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Abstract #1404

Evaluation of DTI Indices in the Cervical Spinal Cord as Markers of Sensorimotor Impairment in MS Patients with Mild Disability

Kristin P. O'Grady1,2, Kurt G. Schilling2, Mereze Visagie2, Sanjana Satish2, Shekinah Malone3, Atlee Witt2, Anna Combes2, Richard Dylan Lawless2,4, Colin D. McKnight1, Francesca R. Bagnato5, and Seth A. Smith1,2,4
1Department of Radiology and Radiological Sciences, Vanderbilt University Medical Center, Nashville, TN, United States, 2Vanderbilt University Institute of Imaging Science, Vanderbilt University Medical Center, Nashville, TN, United States, 3Meharry School of Medicine, Meharry Medical College, Nashville, TN, United States, 4Department of Biomedical Engineering, Vanderbilt University, Nashville, TN, United States, 5Department of Neurology, Vanderbilt University Medical Center, Nashville, TN, United States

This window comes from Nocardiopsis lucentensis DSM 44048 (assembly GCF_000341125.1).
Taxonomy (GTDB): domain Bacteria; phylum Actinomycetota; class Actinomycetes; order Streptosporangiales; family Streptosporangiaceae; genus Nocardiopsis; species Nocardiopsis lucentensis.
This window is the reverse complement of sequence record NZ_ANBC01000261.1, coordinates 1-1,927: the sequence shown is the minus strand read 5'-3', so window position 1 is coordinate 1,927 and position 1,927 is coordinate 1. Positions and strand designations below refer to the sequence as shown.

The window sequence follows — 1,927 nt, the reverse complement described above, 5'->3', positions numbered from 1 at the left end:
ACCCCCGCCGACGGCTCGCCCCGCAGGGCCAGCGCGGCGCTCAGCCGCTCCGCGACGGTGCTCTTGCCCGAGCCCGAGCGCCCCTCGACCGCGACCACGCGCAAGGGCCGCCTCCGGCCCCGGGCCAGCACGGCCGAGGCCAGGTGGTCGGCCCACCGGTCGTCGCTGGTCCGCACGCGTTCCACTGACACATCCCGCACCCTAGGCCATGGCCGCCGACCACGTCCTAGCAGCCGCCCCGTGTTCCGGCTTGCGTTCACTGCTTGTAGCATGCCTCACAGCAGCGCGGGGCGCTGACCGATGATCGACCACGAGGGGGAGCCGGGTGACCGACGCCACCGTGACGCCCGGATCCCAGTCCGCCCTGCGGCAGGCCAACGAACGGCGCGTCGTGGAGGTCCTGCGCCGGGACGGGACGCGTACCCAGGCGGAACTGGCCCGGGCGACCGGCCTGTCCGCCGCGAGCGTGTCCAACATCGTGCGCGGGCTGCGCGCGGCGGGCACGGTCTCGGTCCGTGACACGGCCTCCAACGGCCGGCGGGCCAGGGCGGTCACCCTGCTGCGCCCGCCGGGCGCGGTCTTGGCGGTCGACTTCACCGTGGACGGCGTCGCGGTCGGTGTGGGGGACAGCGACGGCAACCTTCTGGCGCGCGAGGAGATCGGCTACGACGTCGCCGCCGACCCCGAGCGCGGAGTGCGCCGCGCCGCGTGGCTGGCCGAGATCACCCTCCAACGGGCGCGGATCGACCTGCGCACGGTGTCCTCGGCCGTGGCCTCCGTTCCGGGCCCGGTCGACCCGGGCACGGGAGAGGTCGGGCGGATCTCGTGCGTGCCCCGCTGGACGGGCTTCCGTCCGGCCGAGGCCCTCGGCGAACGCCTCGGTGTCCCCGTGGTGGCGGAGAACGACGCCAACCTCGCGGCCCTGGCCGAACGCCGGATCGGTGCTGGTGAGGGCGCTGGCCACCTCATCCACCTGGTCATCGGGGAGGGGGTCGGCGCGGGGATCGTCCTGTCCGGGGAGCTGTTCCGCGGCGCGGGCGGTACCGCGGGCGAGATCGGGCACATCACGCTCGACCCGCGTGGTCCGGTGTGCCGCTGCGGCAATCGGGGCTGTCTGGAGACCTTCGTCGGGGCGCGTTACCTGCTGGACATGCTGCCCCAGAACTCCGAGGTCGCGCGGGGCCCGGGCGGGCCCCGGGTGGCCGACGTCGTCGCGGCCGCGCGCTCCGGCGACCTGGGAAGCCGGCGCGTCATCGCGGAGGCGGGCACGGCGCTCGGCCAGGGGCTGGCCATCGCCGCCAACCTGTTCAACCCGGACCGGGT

Spinal cord pathology is integral to disease symptoms and progression in multiple sclerosis (MS), but imaging methods developed and optimized for studying the spinal cord in vivo with clinically relevant scan times are lacking. Here, we applied a clinically feasible diffusion tensor imaging (DTI) sequence to examine relationships between imaging measures of microstructural damage in the spinal cord and lower extremity functional deficits in low-disability, relapsing-remitting MS patients. Our results show significant correlations between gray matter radial diffusivity and measures of sensation and motor function.

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